Sandro Tonali was a player that found himself on the wish list of some of Europe’s top clubs. However, the self-proclaimed life-long fan of Milan has found his way home.
A move to Inter seemed all but sealed, but the Nerazzurri’s reluctance and Antonio Conte’s demand for more experience in the middle of the park allowed Milan to act quickly and swoop to seal a deal within 72 hours.
It is reported that Milan will sign Tonali on the formula of a €10m loan plus a €15m option to buy and €10m in further bonuses, and a future sell on fee of %15.
Sandro is home, but what should Milan fans expect?
Tonali took his first steps as a young player for Lombardia Uno, a Milanese team with which he competed in the Pulcini category in the 2007-08 season, when he was just seven.The following year he moved to Piacenza, where he stayed for three seasons, before moving to Brescia at the age of 12.
Tonali made his senior debut for Brescia at the age of 17 coming on as a substitute in a Serie B match on 26 August 2017. He finished that season with two goals and two assists, making 19 league appearances.
In the 2018-19 season Tonali was part of the Brescia team that won the Serie B title and gained direct promotion to Serie A. He made his Serie A debut against Cagilari in the 2019-20 campaign and played a total of 35 matches this season.
Tonali has never hidden his support for Milan and has always been vocal of his support for club legend Gennaro Gattuso. A letter written by Tonali as a child surfaced on social media where he asks for a Milan shirt.
A letter from a young Sandro a Tonali asking for a Milan shirt.
— SempreMilan (@SempreMilanCom) August 29, 2020
Brescia president Cellino said “We have received offer in January from Barcelona for Tonali. Manchester United made a bid for him before Milan, but once Milan came forward the player went crazy and asked to join Milan because it’s the team he supported since he was a child.”
For Eugenio Corini’s Brescia side, Tonali played as a Regista in a 4-3-1-2 which functioned as a 4-1-2-1-2 at times. He would sit in front of the defence and dictate play with quick balls forward to start attacks.
However, Italy coach Roberto Mancini has used him as a Mezzala (box-to-box midfielder) since they already have a Regista in the form of Jorginho in the Azzurri setup. Tonali has the skillset to play both roles very capably. He carries out Corini’s game plan while putting his own imprint onto the game despite his tender age.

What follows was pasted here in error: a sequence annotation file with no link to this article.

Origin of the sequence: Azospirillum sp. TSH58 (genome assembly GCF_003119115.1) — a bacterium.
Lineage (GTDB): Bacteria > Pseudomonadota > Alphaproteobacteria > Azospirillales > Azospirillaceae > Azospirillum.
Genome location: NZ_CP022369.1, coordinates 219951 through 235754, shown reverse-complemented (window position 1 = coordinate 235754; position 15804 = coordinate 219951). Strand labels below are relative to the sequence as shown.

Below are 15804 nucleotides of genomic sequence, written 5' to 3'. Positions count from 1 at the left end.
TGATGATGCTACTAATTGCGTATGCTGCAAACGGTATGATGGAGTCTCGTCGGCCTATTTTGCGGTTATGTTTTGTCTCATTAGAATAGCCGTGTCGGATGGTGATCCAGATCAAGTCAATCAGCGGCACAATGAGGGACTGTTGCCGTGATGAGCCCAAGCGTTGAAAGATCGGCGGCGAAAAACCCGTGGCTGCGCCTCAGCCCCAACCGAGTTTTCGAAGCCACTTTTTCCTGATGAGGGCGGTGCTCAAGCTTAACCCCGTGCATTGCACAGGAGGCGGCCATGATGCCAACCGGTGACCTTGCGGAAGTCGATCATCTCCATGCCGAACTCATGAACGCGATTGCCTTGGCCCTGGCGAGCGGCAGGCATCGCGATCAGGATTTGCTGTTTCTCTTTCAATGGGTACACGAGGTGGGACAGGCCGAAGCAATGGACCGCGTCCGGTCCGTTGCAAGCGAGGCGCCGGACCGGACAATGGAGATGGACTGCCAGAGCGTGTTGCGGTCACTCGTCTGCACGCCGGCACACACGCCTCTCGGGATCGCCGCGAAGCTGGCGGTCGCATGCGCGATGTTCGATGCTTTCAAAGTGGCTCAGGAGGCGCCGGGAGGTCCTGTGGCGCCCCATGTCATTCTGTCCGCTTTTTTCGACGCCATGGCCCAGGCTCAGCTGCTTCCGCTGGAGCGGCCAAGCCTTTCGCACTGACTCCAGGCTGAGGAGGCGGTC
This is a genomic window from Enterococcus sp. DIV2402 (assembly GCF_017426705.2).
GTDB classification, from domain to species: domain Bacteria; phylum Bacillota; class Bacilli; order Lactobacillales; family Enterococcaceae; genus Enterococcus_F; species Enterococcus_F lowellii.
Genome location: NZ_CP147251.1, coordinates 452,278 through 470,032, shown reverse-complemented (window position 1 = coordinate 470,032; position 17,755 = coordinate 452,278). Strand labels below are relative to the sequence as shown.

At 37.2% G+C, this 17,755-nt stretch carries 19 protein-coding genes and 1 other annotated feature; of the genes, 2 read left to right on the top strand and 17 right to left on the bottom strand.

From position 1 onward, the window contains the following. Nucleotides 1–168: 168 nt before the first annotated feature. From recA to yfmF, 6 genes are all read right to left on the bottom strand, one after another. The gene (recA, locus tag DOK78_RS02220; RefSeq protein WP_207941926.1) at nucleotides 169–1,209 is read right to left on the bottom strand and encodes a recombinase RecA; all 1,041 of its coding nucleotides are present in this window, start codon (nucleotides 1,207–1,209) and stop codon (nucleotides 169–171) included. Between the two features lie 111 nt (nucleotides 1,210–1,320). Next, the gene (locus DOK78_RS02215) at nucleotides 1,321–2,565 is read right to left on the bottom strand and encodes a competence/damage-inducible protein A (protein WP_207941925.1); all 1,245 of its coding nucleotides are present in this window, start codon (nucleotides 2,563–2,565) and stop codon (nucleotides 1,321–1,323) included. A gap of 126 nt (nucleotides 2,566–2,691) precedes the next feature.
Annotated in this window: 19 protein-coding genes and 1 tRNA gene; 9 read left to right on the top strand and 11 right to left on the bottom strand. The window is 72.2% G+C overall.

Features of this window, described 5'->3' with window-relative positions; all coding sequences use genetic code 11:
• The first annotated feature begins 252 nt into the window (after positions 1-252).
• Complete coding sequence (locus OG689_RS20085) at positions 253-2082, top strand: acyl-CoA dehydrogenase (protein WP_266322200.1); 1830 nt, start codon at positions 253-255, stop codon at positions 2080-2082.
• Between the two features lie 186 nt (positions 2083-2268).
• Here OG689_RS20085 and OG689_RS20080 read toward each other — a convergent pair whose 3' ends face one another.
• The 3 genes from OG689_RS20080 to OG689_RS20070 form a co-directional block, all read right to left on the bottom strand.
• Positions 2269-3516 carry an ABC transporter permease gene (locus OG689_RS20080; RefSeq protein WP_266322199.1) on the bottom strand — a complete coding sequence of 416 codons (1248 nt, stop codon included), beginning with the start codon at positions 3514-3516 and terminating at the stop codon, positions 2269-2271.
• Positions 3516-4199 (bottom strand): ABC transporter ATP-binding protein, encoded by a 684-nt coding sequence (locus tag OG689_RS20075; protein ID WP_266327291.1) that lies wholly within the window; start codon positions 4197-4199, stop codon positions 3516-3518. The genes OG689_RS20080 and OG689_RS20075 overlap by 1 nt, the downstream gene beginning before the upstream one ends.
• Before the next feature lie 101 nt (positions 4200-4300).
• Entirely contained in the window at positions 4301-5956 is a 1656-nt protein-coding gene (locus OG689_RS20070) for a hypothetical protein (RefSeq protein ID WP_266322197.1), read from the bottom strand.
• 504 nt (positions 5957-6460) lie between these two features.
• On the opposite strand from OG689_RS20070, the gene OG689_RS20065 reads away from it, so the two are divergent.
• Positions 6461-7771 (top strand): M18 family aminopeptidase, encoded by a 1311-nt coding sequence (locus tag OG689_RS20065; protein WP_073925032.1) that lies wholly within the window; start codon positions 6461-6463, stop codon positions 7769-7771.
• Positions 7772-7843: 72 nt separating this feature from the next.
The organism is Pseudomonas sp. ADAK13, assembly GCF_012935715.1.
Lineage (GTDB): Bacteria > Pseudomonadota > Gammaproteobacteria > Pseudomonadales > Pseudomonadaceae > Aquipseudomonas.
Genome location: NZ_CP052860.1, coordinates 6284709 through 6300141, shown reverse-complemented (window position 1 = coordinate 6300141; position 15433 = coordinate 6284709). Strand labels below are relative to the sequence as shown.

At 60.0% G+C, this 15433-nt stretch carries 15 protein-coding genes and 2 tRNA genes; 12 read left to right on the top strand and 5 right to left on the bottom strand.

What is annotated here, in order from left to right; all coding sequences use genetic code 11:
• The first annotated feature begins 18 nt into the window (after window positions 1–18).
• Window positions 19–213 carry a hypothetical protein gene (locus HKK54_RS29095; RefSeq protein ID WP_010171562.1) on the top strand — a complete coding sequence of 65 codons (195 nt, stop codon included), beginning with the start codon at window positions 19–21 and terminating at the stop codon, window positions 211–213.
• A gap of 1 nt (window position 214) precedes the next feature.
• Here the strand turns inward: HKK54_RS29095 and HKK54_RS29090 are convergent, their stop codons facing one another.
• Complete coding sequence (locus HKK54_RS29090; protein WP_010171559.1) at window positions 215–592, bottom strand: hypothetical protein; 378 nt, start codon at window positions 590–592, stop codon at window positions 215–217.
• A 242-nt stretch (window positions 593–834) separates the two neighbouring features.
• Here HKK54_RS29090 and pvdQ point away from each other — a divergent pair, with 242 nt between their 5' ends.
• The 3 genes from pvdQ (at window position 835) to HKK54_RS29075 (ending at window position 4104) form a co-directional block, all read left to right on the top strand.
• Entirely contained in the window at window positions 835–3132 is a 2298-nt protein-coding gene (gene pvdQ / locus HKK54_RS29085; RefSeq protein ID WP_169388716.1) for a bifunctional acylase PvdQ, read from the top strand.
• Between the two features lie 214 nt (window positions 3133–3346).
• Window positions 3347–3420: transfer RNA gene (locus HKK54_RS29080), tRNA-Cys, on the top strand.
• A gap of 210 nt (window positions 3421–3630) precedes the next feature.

Tonali’s main role in the team is to be initiator of build-up play. He acts as a single point of reference by positioning himself between the first two lines to form an asymmetrical triangle while receiving passes.
While defenders pass out from the back, the full-backs push up for Brescia acting as passing options for Tonali. Usually when he receives the ball from one of the defenders he uses his dribbling skills to power through the lines of defence or uses his passing ability to advance play.
A distinguishing aspect of Pirlo’s passing was his unique body orientation that helped him angle in passes between defenders. Tonali has imbibed some of this technique in his stride which has gained him comparisons to Pirlo and a lot of praise from the maestro himself, who even called him ‘more complete’.
With Brescia not being a technically gifted side, Corini had Tonali play in front of his defence as a shield. When the attack progressed into Brescia’s final third Tonali would position himself between Brescia’s two centre-backs creating what was essentially a five-man rear guard.
Tonali’s main defensive strength lays in his unique ability to read the game and often the mind of the opponent. This gives him quite a number of opportunities to intercept passes and put his foot into tackles.
The 20-year-old does not dive into tackles but he does have a habit of giving fouls away in dangerous areas of the pitch, which is something to work on. His pro-active sense of defending has drawn comparisons to Gattuso, who was a wrecking ball on the pitch.